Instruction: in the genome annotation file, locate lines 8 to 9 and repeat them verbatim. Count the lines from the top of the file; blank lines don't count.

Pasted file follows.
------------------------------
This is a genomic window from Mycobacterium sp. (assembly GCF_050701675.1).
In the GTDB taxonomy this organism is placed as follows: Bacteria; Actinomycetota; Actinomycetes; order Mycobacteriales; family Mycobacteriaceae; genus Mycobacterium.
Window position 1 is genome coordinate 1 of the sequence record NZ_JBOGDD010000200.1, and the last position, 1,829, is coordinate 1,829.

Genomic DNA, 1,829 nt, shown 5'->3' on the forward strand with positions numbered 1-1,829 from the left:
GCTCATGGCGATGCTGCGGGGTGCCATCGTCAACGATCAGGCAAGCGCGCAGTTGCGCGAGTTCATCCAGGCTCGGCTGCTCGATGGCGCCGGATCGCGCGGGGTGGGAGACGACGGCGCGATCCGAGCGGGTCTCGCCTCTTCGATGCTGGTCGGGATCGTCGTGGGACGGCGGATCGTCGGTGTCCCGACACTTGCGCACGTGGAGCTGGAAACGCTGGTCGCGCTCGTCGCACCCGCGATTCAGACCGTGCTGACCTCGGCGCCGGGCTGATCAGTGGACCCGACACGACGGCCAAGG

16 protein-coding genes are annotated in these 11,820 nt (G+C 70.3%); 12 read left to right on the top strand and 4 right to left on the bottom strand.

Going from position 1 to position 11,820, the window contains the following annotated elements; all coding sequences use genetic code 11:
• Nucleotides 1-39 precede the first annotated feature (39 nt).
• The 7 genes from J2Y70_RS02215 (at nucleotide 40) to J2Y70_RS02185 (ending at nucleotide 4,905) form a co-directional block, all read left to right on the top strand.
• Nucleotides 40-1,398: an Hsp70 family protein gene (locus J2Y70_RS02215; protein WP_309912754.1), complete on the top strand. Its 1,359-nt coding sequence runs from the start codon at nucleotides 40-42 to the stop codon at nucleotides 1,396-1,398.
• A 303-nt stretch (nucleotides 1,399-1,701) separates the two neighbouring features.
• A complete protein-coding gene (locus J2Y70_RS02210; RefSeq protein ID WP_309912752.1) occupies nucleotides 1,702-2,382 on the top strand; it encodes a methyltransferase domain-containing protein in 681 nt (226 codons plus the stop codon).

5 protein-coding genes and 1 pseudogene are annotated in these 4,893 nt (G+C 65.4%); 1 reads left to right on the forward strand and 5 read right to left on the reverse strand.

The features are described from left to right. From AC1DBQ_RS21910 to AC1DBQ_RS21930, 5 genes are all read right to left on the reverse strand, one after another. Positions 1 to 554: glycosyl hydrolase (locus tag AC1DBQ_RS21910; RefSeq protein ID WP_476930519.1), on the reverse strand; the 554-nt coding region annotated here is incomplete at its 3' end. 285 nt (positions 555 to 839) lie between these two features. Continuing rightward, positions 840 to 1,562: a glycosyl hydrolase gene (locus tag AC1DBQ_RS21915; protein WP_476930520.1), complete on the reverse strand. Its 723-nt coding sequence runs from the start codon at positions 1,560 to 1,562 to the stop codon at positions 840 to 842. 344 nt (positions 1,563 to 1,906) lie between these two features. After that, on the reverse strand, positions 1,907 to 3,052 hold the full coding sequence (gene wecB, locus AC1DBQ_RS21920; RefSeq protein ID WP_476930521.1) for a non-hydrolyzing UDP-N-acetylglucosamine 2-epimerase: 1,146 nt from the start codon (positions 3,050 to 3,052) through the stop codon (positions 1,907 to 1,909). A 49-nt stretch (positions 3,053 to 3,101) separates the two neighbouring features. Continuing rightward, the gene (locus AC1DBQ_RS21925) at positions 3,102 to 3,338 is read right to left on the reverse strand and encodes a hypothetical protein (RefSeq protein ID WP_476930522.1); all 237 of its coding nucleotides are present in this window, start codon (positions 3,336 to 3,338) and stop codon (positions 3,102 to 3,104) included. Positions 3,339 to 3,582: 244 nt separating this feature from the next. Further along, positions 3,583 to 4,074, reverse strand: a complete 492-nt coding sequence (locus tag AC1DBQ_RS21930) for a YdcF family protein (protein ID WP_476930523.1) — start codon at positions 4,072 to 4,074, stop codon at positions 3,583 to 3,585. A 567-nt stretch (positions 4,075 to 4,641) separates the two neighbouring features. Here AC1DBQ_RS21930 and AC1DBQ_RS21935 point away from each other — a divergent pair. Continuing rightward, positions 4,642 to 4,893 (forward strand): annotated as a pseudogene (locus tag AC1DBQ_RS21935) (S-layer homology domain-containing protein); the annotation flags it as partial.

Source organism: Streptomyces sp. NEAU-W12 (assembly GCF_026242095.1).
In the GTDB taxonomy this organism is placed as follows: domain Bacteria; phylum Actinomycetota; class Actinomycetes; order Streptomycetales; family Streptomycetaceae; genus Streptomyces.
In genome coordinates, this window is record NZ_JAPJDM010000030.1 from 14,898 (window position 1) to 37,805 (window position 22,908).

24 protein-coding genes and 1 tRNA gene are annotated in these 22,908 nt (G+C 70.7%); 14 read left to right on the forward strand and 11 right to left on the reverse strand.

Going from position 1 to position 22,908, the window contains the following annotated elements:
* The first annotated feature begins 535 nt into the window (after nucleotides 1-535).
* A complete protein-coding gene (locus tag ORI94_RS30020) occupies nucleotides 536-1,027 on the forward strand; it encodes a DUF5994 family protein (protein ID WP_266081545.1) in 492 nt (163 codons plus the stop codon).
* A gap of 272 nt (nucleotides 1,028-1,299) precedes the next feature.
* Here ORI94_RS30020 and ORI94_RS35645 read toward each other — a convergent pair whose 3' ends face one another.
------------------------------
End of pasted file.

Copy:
• Nucleotides 1-39 precede the first annotated feature (39 nt).
• The 7 genes from J2Y70_RS02215 (at nucleotide 40) to J2Y70_RS02185 (ending at nucleotide 4,905) form a co-directional block, all read left to right on the top strand.